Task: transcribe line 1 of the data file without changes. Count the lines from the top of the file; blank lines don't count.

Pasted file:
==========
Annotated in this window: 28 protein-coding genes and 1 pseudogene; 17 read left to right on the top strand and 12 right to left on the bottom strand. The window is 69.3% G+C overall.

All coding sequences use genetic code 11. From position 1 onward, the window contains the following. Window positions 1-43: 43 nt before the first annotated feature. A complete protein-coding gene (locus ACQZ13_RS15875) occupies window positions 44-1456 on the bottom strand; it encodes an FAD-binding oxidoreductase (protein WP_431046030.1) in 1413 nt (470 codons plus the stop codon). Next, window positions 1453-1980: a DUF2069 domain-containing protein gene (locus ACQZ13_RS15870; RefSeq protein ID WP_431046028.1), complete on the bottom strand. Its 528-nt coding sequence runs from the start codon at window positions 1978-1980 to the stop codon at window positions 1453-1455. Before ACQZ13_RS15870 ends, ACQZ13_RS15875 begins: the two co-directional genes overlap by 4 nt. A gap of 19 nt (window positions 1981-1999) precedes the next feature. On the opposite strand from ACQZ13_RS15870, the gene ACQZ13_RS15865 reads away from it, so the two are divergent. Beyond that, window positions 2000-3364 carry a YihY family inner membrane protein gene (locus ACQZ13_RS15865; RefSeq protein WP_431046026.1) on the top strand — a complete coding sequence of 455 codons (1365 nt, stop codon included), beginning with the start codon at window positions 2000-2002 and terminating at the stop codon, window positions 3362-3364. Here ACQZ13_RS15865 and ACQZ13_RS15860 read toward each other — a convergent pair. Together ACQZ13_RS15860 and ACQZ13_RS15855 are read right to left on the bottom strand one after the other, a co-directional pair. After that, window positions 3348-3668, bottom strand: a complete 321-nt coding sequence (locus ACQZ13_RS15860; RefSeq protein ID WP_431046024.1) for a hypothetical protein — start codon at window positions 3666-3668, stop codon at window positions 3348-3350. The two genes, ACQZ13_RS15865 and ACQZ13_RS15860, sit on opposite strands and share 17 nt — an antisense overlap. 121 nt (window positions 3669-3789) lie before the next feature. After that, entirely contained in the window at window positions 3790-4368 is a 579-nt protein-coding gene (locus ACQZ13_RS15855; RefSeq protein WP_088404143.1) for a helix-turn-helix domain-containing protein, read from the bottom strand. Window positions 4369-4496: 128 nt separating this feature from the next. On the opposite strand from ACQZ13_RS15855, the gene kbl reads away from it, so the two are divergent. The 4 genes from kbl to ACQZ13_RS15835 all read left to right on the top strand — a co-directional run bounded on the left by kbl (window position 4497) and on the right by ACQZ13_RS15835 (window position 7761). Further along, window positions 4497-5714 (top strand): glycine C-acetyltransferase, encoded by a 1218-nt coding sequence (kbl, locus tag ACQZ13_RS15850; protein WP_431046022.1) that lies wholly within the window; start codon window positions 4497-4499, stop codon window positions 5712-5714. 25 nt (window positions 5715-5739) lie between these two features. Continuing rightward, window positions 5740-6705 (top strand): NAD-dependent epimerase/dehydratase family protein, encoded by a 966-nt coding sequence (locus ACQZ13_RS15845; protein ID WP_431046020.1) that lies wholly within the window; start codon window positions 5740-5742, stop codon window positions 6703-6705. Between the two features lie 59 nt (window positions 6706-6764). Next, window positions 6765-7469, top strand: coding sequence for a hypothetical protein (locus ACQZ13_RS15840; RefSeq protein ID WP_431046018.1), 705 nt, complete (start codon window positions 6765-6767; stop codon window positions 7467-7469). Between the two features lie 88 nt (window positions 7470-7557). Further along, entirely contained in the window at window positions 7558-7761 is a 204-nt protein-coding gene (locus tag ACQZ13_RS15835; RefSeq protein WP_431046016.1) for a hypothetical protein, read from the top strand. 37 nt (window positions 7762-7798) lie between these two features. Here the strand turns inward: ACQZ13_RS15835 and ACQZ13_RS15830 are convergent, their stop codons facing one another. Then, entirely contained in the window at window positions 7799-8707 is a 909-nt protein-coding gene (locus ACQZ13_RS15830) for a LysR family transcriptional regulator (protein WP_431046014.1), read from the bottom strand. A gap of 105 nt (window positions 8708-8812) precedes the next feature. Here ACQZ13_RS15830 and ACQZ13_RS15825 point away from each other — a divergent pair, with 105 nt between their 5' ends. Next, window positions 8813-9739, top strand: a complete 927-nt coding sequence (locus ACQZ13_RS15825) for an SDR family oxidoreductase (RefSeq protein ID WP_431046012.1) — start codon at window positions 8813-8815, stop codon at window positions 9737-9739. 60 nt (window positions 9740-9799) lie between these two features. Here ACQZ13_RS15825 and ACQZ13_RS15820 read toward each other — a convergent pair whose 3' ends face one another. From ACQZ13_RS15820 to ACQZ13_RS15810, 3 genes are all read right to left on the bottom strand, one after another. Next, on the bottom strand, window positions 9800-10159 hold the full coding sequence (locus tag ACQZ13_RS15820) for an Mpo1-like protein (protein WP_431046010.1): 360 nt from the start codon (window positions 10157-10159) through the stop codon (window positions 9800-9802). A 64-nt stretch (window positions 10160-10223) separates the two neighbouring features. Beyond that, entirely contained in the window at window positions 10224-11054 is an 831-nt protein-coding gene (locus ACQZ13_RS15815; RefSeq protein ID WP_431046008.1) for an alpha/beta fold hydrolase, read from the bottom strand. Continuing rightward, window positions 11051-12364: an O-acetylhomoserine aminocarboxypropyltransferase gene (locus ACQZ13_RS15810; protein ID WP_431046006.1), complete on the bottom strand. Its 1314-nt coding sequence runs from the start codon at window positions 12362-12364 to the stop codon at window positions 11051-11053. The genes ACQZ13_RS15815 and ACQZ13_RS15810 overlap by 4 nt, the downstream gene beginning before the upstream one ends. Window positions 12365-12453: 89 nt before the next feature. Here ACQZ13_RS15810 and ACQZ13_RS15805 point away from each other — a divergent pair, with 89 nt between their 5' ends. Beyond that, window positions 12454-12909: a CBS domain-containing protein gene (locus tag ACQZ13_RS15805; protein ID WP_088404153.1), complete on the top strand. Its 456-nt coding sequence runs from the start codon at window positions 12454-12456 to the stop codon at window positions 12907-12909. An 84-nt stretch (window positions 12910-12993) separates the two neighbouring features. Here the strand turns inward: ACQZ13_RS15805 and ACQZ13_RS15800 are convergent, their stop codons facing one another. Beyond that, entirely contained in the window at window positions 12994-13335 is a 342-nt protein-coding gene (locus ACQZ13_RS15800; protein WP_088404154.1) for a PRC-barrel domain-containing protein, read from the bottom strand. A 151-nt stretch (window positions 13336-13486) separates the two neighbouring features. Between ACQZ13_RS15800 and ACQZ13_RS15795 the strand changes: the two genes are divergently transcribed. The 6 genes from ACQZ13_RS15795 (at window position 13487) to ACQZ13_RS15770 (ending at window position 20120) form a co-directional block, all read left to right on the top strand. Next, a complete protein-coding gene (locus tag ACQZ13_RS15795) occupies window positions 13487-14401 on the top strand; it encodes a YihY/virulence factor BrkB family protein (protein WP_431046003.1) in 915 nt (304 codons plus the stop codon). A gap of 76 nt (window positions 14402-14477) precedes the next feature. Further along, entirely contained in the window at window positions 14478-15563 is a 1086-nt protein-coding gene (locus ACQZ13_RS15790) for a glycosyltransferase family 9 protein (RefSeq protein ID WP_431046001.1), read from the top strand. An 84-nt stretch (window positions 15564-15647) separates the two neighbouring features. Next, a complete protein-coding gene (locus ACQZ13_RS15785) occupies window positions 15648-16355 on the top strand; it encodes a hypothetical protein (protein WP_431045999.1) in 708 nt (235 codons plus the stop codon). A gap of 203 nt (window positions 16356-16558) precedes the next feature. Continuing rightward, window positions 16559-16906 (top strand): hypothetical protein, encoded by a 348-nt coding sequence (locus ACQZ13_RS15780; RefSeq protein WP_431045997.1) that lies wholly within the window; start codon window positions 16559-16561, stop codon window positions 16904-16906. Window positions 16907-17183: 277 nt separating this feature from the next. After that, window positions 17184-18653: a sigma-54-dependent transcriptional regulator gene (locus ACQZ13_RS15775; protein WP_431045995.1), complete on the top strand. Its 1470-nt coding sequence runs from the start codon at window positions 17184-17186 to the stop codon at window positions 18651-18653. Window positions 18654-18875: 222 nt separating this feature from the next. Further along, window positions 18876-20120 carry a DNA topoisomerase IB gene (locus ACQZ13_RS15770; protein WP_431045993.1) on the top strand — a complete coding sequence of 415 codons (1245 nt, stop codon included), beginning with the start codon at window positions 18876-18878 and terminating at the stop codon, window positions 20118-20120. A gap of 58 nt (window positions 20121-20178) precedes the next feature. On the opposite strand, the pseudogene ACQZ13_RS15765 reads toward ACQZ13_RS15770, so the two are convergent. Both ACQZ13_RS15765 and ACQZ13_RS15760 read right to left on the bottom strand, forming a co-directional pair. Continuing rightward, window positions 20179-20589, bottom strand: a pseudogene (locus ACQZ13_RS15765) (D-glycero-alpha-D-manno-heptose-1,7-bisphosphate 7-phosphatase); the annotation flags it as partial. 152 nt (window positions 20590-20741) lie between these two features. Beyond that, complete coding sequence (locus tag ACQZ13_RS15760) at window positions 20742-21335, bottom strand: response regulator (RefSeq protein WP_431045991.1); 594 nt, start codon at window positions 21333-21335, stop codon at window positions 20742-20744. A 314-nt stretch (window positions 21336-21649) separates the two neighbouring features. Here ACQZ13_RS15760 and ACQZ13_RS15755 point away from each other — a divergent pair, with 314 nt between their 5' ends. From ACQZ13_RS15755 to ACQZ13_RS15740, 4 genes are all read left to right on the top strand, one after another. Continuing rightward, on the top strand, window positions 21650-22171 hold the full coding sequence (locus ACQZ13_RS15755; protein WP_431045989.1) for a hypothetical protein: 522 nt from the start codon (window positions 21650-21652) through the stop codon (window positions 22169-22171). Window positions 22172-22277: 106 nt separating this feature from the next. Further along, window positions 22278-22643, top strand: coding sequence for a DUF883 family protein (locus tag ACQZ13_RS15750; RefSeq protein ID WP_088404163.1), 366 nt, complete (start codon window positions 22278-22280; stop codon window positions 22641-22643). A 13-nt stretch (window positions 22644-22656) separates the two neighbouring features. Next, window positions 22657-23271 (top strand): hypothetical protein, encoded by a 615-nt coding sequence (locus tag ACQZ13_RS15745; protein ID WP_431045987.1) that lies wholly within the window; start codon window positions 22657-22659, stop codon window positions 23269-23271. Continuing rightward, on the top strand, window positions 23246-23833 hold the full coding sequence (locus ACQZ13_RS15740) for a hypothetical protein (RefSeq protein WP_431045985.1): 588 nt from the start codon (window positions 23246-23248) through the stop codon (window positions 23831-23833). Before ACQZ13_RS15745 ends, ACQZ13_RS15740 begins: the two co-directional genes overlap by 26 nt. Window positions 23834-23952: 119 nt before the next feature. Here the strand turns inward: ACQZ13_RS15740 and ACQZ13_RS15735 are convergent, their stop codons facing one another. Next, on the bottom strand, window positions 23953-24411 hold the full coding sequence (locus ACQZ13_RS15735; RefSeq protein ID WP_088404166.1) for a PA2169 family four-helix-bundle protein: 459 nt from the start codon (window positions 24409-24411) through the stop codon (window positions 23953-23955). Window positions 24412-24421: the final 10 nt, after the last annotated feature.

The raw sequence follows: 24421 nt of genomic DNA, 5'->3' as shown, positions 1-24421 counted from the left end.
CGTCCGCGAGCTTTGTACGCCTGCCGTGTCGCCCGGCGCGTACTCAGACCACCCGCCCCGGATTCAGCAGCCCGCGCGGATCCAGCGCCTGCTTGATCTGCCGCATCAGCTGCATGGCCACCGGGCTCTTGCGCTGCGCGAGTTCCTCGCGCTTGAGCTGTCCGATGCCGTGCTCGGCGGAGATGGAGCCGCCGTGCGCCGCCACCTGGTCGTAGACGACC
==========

Annotated in this window: 28 protein-coding genes and 1 pseudogene; 17 read left to right on the top strand and 12 right to left on the bottom strand. The window is 69.3% G+C overall.